Royal Family: Expert calls for referendum on monarchy future
The Queen has established herself as a global presence during her long reign, with strong international diplomatic ties. She has met successive US presidents and a selection of other foreign dignitaries and has brought the UK closer to its network of allies in the Commonwealth. All of this has established her as a “soft power”, evident in her language skill.
What languages does Queen Elizabeth II speak?
Aside from English, the Queen is allegedly proficient in one other language, French.
The bilingual monarch started learning the language in childhood, according to her former tutor.
Her governess Marion Crawford wrote about her rebelling “against authority” while a mademoiselle taught her French as a child.
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She said her teacher made her “write out endless columns of verbs” in her lessons.
Public appearances the Queen has made with French officials have also drawn praise.
French publication The Local asked one expert about her opinion on the Queen’s conduct during her fifth French State Visit in 2014.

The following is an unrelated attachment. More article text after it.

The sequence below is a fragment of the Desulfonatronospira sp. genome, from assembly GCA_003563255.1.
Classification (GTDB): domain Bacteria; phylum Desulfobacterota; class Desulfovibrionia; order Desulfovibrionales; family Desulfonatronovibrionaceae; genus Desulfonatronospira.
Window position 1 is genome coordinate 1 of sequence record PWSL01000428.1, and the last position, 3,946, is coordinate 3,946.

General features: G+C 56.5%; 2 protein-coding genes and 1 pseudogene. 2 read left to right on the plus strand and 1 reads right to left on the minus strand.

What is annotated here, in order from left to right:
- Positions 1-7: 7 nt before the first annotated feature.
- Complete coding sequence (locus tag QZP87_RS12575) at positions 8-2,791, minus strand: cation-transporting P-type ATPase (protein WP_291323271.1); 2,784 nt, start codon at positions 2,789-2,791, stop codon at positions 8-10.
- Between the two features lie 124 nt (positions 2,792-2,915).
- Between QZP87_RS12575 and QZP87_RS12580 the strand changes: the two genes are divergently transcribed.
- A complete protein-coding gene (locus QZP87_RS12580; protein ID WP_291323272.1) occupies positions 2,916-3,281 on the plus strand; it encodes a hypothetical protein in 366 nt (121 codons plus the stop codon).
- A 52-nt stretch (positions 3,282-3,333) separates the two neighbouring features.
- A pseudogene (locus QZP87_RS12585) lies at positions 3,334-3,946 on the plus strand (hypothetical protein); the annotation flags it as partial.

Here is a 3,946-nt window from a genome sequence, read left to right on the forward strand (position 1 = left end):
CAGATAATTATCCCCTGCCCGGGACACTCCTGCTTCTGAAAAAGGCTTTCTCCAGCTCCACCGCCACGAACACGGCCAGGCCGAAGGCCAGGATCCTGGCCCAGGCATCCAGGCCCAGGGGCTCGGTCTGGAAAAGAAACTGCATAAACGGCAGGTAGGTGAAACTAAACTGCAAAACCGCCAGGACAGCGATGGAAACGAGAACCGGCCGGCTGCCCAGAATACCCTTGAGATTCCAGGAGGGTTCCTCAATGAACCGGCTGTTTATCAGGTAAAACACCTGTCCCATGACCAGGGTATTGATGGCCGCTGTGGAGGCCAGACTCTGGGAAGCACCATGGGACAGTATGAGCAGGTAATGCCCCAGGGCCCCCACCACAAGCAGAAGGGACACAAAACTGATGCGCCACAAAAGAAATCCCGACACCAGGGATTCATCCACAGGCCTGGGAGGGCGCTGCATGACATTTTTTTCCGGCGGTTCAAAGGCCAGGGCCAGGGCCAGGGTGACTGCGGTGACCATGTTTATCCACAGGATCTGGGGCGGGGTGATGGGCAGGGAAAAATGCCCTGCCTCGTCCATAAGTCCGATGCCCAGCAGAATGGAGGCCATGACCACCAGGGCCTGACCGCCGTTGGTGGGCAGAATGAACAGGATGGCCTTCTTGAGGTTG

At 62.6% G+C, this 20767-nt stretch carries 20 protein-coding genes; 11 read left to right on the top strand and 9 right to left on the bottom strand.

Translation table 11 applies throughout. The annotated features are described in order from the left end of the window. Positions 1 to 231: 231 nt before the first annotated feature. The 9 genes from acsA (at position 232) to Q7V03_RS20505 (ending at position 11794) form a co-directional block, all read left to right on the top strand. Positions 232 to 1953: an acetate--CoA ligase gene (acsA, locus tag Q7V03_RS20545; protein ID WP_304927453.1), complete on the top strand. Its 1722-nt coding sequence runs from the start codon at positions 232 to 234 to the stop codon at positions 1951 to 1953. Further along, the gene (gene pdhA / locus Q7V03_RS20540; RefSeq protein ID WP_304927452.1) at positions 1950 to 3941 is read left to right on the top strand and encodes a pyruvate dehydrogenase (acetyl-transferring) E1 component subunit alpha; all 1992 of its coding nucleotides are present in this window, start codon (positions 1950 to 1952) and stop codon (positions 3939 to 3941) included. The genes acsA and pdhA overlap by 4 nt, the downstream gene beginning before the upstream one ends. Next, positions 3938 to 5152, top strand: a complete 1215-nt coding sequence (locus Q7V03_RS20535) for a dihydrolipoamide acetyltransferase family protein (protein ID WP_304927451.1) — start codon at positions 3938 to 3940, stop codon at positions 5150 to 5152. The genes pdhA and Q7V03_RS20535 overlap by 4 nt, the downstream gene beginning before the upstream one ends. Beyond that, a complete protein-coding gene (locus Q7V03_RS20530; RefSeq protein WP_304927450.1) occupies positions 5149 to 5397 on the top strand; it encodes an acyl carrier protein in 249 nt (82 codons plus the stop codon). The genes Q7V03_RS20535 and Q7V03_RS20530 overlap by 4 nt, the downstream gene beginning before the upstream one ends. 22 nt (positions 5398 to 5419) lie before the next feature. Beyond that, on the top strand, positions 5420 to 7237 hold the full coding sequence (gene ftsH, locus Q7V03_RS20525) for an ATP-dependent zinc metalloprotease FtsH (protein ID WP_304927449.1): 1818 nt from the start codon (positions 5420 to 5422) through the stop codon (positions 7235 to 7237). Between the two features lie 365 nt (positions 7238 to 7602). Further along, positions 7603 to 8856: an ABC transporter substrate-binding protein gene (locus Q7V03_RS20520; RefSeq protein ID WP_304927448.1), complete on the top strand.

The visit saw her switch to French during a speech alongside former President Francois Hollande, demonstrating language and reading ability.
Camille Chevalier-Karfis, a French language expert, said she had “excellent” skill.
She said: “Her reading skills were excellent – both pronunciation and rhythm were very good, but you could feel she was quite tense.
“I was impressed by the quality of her French (yet, I bet she could read a speech in Chinese if need be…). No stuttering pour la reine.”
The Local showed Ms Chevalier-Karfis another clip with Mr Hollande in which they had a more casual conversation.
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She said the Queen showed “quite basic French” when speaking about her husband to the then-president.
She added: “So, with these clips it’s quite hard for me to say the level of French the Queen speaks.
“She seems to be understanding basic conversation and can read a speech perfectly, but I don’t know how would she manage a whole conversation or watching a movie in French.”
While the Queen has some proficiency in French, her family has a well-established foreign lineage.
Windsor is a thoroughly British name, but the modern royal’s aren’t English by origin.
They owe their existence to German Prince Albert, Queen Victoria’s husband, whose inclusion in the royal lineage established the Saxe Coburg Gotha name.
Although royals tend not to take surnames, they publicly remained Saxe-Coburg Gotha until 1918.
Then, German Gotha bombers forced George V to drop the German name and adopt the Windsor moniker.
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